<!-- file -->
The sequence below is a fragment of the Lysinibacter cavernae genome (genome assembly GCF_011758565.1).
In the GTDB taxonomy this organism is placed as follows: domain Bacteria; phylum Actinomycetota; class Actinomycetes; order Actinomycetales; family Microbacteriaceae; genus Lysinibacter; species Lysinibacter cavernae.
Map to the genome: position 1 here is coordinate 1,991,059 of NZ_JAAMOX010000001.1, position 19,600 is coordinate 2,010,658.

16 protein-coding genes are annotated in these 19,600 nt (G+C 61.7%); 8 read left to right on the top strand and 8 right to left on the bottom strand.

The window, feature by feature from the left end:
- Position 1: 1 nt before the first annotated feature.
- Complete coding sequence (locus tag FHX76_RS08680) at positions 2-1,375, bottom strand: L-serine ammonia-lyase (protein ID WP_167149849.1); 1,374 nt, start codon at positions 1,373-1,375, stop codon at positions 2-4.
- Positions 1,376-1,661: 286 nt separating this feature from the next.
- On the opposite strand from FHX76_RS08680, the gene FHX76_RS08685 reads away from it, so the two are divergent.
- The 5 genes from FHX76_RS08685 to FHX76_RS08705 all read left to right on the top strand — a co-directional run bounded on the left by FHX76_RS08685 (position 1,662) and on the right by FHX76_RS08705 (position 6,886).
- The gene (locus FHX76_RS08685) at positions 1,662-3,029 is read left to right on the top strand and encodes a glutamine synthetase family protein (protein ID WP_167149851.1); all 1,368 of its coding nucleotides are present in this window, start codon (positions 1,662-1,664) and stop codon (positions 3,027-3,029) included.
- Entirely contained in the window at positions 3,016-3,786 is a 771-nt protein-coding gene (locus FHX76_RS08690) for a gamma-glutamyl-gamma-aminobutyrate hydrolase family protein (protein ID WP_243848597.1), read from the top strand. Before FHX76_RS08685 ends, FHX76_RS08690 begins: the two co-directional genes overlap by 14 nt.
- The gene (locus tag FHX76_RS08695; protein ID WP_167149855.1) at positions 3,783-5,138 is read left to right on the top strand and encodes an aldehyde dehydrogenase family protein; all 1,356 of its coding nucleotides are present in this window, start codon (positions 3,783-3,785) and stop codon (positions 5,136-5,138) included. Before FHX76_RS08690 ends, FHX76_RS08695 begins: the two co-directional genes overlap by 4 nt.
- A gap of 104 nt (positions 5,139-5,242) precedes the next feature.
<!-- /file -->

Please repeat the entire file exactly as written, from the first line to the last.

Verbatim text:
The sequence below is a fragment of the Lysinibacter cavernae genome (genome assembly GCF_011758565.1).
In the GTDB taxonomy this organism is placed as follows: domain Bacteria; phylum Actinomycetota; class Actinomycetes; order Actinomycetales; family Microbacteriaceae; genus Lysinibacter; species Lysinibacter cavernae.
Map to the genome: position 1 here is coordinate 1,991,059 of NZ_JAAMOX010000001.1, position 19,600 is coordinate 2,010,658.

16 protein-coding genes are annotated in these 19,600 nt (G+C 61.7%); 8 read left to right on the top strand and 8 right to left on the bottom strand.

The window, feature by feature from the left end:
- Position 1: 1 nt before the first annotated feature.
- Complete coding sequence (locus tag FHX76_RS08680) at positions 2-1,375, bottom strand: L-serine ammonia-lyase (protein ID WP_167149849.1); 1,374 nt, start codon at positions 1,373-1,375, stop codon at positions 2-4.
- Positions 1,376-1,661: 286 nt separating this feature from the next.
- On the opposite strand from FHX76_RS08680, the gene FHX76_RS08685 reads away from it, so the two are divergent.
- The 5 genes from FHX76_RS08685 to FHX76_RS08705 all read left to right on the top strand — a co-directional run bounded on the left by FHX76_RS08685 (position 1,662) and on the right by FHX76_RS08705 (position 6,886).
- The gene (locus FHX76_RS08685) at positions 1,662-3,029 is read left to right on the top strand and encodes a glutamine synthetase family protein (protein ID WP_167149851.1); all 1,368 of its coding nucleotides are present in this window, start codon (positions 1,662-1,664) and stop codon (positions 3,027-3,029) included.
- Entirely contained in the window at positions 3,016-3,786 is a 771-nt protein-coding gene (locus FHX76_RS08690) for a gamma-glutamyl-gamma-aminobutyrate hydrolase family protein (protein ID WP_243848597.1), read from the top strand. Before FHX76_RS08685 ends, FHX76_RS08690 begins: the two co-directional genes overlap by 14 nt.
- The gene (locus tag FHX76_RS08695; protein ID WP_167149855.1) at positions 3,783-5,138 is read left to right on the top strand and encodes an aldehyde dehydrogenase family protein; all 1,356 of its coding nucleotides are present in this window, start codon (positions 3,783-3,785) and stop codon (positions 5,136-5,138) included. Before FHX76_RS08690 ends, FHX76_RS08695 begins: the two co-directional genes overlap by 4 nt.
- A gap of 104 nt (positions 5,139-5,242) precedes the next feature.